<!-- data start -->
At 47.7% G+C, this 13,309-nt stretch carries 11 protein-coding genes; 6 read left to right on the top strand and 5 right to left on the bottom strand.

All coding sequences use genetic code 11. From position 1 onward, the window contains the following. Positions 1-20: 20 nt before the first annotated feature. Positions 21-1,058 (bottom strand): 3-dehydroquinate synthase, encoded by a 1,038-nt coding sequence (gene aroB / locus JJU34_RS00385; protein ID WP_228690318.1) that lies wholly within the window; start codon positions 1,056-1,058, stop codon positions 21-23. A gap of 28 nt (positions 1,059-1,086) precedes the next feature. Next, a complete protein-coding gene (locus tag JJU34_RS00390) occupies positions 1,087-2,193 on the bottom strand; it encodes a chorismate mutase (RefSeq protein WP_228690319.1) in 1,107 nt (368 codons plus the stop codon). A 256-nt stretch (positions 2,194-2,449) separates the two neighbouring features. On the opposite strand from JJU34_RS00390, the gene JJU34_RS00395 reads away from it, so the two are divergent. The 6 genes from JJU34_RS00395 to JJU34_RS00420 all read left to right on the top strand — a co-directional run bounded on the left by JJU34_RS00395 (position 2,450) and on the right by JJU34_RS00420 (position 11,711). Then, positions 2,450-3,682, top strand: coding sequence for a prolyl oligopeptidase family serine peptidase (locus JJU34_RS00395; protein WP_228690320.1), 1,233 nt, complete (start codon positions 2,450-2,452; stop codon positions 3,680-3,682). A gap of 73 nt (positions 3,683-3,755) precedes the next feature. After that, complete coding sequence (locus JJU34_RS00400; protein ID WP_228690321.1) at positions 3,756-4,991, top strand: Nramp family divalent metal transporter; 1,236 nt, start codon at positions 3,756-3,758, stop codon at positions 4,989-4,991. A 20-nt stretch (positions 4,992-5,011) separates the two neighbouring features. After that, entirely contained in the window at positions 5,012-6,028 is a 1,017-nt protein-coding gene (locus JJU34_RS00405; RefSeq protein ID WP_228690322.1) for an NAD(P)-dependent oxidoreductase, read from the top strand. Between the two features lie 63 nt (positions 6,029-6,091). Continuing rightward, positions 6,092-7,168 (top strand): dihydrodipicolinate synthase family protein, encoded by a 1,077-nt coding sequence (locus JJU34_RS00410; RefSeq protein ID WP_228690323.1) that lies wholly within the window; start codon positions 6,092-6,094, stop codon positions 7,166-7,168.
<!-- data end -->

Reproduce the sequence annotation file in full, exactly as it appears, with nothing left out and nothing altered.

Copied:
At 47.7% G+C, this 13,309-nt stretch carries 11 protein-coding genes; 6 read left to right on the top strand and 5 right to left on the bottom strand.

All coding sequences use genetic code 11. From position 1 onward, the window contains the following. Positions 1-20: 20 nt before the first annotated feature. Positions 21-1,058 (bottom strand): 3-dehydroquinate synthase, encoded by a 1,038-nt coding sequence (gene aroB / locus JJU34_RS00385; protein ID WP_228690318.1) that lies wholly within the window; start codon positions 1,056-1,058, stop codon positions 21-23. A gap of 28 nt (positions 1,059-1,086) precedes the next feature. Next, a complete protein-coding gene (locus tag JJU34_RS00390) occupies positions 1,087-2,193 on the bottom strand; it encodes a chorismate mutase (RefSeq protein WP_228690319.1) in 1,107 nt (368 codons plus the stop codon). A 256-nt stretch (positions 2,194-2,449) separates the two neighbouring features. On the opposite strand from JJU34_RS00390, the gene JJU34_RS00395 reads away from it, so the two are divergent. The 6 genes from JJU34_RS00395 to JJU34_RS00420 all read left to right on the top strand — a co-directional run bounded on the left by JJU34_RS00395 (position 2,450) and on the right by JJU34_RS00420 (position 11,711). Then, positions 2,450-3,682, top strand: coding sequence for a prolyl oligopeptidase family serine peptidase (locus JJU34_RS00395; protein WP_228690320.1), 1,233 nt, complete (start codon positions 2,450-2,452; stop codon positions 3,680-3,682). A gap of 73 nt (positions 3,683-3,755) precedes the next feature. After that, complete coding sequence (locus JJU34_RS00400; protein ID WP_228690321.1) at positions 3,756-4,991, top strand: Nramp family divalent metal transporter; 1,236 nt, start codon at positions 3,756-3,758, stop codon at positions 4,989-4,991. A 20-nt stretch (positions 4,992-5,011) separates the two neighbouring features. After that, entirely contained in the window at positions 5,012-6,028 is a 1,017-nt protein-coding gene (locus JJU34_RS00405; RefSeq protein ID WP_228690322.1) for an NAD(P)-dependent oxidoreductase, read from the top strand. Between the two features lie 63 nt (positions 6,029-6,091). Continuing rightward, positions 6,092-7,168 (top strand): dihydrodipicolinate synthase family protein, encoded by a 1,077-nt coding sequence (locus JJU34_RS00410; RefSeq protein ID WP_228690323.1) that lies wholly within the window; start codon positions 6,092-6,094, stop codon positions 7,166-7,168.